Environmentalists battle Caltrans highway project
Friday, November 19, 2010
HUMBOLDT COUNTY, Calif. (KGO) -- There is a heated battle over a Caltrans road project cutting right through a grove of ancient redwood trees. Caltrans says the improvements will bring the highway up to modern standards, but opponents say the project could kill old growth redwoods - and they're doing whatever they can to stop it. They've filed lawsuits and tried another more unexpected type of protest.
Fifty people, many from the bay area, are getting into position on Highway 101 in Humboldt County. A documentary film crew shot video of what was happening.
With a few clicks of the camera, Marin County photographer Jack Gescheight gets the shot he's after.
"We wanted to make a dramatic statement of our affinity, our affection, our love for a giant, old ancient, ancient, over a thousand year old redwood trees," he said.
All these people took off their clothes to protect Richardson Grove. It's a state park in Humboldt County, considered the gateway to Northern California's tallest redwoods. The park is known for its tranquil beauty - with one big exception. A narrow stretch of Highway 101 cuts right through the middle.
A lot of 101 is a wide four-lane road. It's the only major highway into Humboldt County, but the one mile section through Richardson Grove does not meet federal standards.
So although some trucks are allowed to drive through here - the longest commercial rigs are not.
"There are very few roads in the U.S. anymore, major highways, that have these length restrictions and most of the trucking companies have newer equipment that don't even have the shorter trailers," Rob McBeth from O & M Industries said.
McBeth says he's losing business because the biggest trucks can't get to his steel fabricating plant in northern Humboldt County, and he's not the only one. So Caltrans plans a $7 million project in Richardson Grove to realign the road.
Caltrans wants to widen the shoulders and move the curves to help trucks stay in their lanes. The project manager showed us the spot where the most change would happen.
"The trees on that cut slope will be removed," Caltrans project manager Kim Floyd said.
In total, about 50 trees would be cut, including five small redwoods. No old growth trees will be removed.
But what concerns environmentalists most is the plan to cut and disturb the sensitive roots of ancient redwoods.
"Caltrans cannot guarantee that their project will not harm the old growth. They are going to go in and they are going to cut through the roots of around 60 old growth redwood trees. We don't have enough old growth redwood to risk that, Kerul Dyer from the Environmental Protection Information Center said.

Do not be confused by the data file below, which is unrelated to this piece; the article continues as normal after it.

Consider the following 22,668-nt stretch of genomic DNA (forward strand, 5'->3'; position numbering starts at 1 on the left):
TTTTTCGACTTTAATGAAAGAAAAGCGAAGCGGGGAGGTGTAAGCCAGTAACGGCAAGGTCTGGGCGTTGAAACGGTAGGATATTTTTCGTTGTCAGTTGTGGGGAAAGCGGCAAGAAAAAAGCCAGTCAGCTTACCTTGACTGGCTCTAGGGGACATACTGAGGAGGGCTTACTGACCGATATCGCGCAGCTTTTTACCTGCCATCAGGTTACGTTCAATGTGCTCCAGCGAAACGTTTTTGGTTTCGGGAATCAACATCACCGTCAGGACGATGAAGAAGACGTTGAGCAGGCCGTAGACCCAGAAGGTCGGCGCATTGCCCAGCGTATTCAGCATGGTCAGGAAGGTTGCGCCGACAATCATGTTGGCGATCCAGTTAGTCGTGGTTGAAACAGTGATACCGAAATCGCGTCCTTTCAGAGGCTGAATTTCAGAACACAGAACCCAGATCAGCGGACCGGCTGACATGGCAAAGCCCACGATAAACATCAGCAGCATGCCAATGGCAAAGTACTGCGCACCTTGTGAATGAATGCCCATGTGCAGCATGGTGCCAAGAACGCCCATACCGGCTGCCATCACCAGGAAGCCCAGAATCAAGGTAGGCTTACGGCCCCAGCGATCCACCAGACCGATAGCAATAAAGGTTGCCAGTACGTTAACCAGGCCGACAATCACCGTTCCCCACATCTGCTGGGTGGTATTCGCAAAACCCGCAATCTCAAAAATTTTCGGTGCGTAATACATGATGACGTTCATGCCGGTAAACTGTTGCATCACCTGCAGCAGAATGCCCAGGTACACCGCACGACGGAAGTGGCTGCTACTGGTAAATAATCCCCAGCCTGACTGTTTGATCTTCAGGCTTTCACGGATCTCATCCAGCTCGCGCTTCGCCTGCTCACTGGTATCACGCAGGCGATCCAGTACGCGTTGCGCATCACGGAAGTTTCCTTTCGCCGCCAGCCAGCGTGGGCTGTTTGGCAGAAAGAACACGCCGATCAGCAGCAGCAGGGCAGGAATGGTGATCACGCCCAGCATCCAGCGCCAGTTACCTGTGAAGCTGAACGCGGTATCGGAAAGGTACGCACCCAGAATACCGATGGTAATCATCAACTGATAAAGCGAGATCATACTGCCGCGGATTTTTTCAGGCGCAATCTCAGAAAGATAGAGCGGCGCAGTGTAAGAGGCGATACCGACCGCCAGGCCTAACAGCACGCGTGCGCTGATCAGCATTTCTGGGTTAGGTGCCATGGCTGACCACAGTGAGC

Caltrans promises to take all possible precautions.
"We won't be cutting roots larger than two inches and we're not going to work in the whole structural root zone," Floyd said.
But a coalition of environmental groups claims there is no scientific evidence to support Caltrans' methods, so they are suing. Caltrans won't comment on that, but defends its plan.
"The conclusion we've reached with our certified arborist is the way we are proposing to do this work will not have a significant long term impact to the trees," Floyd said.
Businesses near Richardson G rove that depend on the redwoods to bring in tourists are worried.
Dan Beleme operates a gift shop and the One-Log House, a home built into a single hollowed out redwood. He believes nine to twelve months of construction near his business will drive away tourists.
"This particular project is just to help one particular part of the economy - the trucking industry and a few really large retailers, and it's going to hurt the environment and the local businesses here," he said.
But the manager of Lost Coast Brewery in Eureka says that making room for larger trucks will help all consumers get products they want. He believes environmentalists are overstating the risk.
"It's a very, very small incremental improvement that we are asking for on that stretch of highway," he said.
Those who think it's a much bigger deal are reaching out to the Bay Area for support. Remember that photo of people posing au natural with the redwoods? The picture was unveiled at an Albany City Council meeting, just before members voted to ask the governor to block the construction.
"We should all be concerned about this. It's a very unique area and it's also a sustainability issue. This is at the core of the idea that we should build faster, build more, consume faster, consume more," Robert Lieber from the Albany city council said.
So far no response from the outgoing governor, but things could change when Jerry Brown takes office. So even with two lawsuits pending, Caltrans plans to start taking bids soon with construction to start by spring.
Written and produced by Jennifer Olney